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Watch the Body’s Sniper Cells Take Out Cancer with Ruthless Precision

The microscopic T cell killing machines have been caught on camera.
May 19, 2015, 4:00pm
Image: Gillian Griffiths/Jonny Settle

The microscopic "killer" cells that help us stay healthy have been captured on film with high resolution 4D imaging. Cytotoxic T cells (CTLs), found in our blood, target infectious cells such as cancer cells that might make us ill. Now researchers have got a closer look at how they work.

Cytotoxic T cells are a specialised type of white blood cell also known as "killer T cells". There are billions of them in our blood, with one teaspoon thought to contain five million T cells. "We really wanted to understand how these cytotoxic T cells are moving in for the kill, and what's going on inside these cells to make them work," said lead author of the study published in Immunity, professor Gillian Griffiths from the University of Cambridge.


"Until now, killer cells have only been filmed in 2D, so it has not been possible to discern events inside these cells clearly as all we had were flat images," added Griffiths, who explained that their high resolution 4D imaging offered a much closer look at these killer cells' sniper strategy.

In the video, the cytotoxic T cells show up as orange or green blobs, and the cancer cells are blue. A cytotoxic T cell is around 10 micrometres in length. Once it is sure of its target, it hones in and rapidly explores the surface with something that looks like a miniature snout. After this initial investigation, the T cell moves in for the kill. It latches onto a blue cancer cell, and injects a poisonous load of proteins known as cytotoxins (which show up as red on the video) into the cancer cell.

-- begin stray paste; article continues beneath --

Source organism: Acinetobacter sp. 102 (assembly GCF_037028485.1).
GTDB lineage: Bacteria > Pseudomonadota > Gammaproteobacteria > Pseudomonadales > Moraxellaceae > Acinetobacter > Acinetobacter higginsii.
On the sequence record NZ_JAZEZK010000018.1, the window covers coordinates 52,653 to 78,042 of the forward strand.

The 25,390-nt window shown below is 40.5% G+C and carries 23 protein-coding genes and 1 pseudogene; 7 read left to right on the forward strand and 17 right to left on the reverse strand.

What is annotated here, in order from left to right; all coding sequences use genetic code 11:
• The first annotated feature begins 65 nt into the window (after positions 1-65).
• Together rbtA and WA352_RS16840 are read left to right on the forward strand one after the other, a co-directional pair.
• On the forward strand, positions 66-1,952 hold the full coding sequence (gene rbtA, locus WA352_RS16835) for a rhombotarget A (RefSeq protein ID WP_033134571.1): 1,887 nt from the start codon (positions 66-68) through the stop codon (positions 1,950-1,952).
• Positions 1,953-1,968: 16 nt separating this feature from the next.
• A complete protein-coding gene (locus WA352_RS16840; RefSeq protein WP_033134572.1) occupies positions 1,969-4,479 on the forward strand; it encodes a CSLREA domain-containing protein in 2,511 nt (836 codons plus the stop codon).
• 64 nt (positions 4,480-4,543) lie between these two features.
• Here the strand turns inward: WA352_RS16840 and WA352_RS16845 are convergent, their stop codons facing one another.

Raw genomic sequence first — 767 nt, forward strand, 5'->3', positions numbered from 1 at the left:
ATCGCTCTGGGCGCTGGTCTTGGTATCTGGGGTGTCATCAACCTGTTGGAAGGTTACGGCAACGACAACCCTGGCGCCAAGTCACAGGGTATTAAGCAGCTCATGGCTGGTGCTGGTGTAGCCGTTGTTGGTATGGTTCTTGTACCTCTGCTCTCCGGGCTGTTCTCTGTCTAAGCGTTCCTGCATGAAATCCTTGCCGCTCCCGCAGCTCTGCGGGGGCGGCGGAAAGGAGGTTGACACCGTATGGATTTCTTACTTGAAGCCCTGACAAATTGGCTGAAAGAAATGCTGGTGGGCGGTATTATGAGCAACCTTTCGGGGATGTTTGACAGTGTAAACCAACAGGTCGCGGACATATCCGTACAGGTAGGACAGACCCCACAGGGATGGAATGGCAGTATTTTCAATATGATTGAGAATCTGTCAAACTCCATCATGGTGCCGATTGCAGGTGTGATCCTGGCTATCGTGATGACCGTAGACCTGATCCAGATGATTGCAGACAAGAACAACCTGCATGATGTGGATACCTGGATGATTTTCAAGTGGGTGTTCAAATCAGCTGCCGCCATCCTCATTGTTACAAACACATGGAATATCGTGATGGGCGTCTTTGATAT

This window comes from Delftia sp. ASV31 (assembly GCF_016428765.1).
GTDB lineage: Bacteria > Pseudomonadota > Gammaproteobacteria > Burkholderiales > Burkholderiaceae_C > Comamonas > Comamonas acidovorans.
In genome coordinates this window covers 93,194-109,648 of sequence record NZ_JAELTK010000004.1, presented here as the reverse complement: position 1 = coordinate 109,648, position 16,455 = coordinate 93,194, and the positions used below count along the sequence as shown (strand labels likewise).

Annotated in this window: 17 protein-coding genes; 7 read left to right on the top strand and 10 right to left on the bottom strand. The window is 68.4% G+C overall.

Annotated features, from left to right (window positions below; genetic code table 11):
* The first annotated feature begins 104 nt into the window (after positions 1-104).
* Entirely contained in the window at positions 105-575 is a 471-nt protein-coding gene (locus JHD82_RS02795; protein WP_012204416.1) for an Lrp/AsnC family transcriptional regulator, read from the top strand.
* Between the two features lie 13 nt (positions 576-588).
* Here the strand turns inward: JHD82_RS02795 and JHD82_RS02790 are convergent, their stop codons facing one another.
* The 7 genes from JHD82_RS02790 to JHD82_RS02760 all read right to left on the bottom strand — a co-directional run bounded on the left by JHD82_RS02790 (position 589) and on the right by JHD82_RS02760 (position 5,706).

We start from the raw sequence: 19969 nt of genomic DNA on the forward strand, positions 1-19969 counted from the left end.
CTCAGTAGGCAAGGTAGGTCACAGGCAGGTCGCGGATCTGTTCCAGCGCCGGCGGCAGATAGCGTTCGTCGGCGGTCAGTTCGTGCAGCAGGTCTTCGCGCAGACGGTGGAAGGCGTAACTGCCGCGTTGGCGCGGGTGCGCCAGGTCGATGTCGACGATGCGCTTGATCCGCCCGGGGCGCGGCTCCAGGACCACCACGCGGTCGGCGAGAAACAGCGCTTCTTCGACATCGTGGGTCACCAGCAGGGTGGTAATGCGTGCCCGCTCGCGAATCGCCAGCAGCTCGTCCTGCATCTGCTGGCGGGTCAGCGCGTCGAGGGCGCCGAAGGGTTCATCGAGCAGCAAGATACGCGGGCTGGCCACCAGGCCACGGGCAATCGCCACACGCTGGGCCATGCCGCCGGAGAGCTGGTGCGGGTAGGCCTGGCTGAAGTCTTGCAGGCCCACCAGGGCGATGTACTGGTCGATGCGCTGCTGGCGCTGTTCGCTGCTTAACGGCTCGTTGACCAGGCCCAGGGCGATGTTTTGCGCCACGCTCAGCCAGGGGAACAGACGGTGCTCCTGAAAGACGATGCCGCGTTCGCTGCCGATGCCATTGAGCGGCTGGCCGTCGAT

"These cytotoxic T cells use a really unusual secretion mechanism, which allows the killer cells to just target the cancer and the virally infected cells, without killing any of the innocent bystander cells that they have to squeeze through as they patrol the body," Griffiths said.

In order to capture the images, the researchers used high-resolution, 3D time-lapse multi-colour imaging, using microscopy techniques known as spinning disk confocal microscopy and lattice light sheet microscopy. "The confocal takes a single plane of the cell in high resolution, while the spinning disk allows you to capture many of those cells rapidly," said Griffiths, who explained that this allowed them to create a 3D image of the whole cell in 20 seconds.

Understanding the mechanisms of these cells has potential further applications. Ultimately, the researchers want to apply their understanding of how these killer cells work so that they that they can manipulate them for use in future cancer treatments. "By elucidating the changes inside these cells that lead to killing, we will be able to find out why killer cells cannot control some cancers, and identify ways in which killer cells can be made more effective," said Griffiths.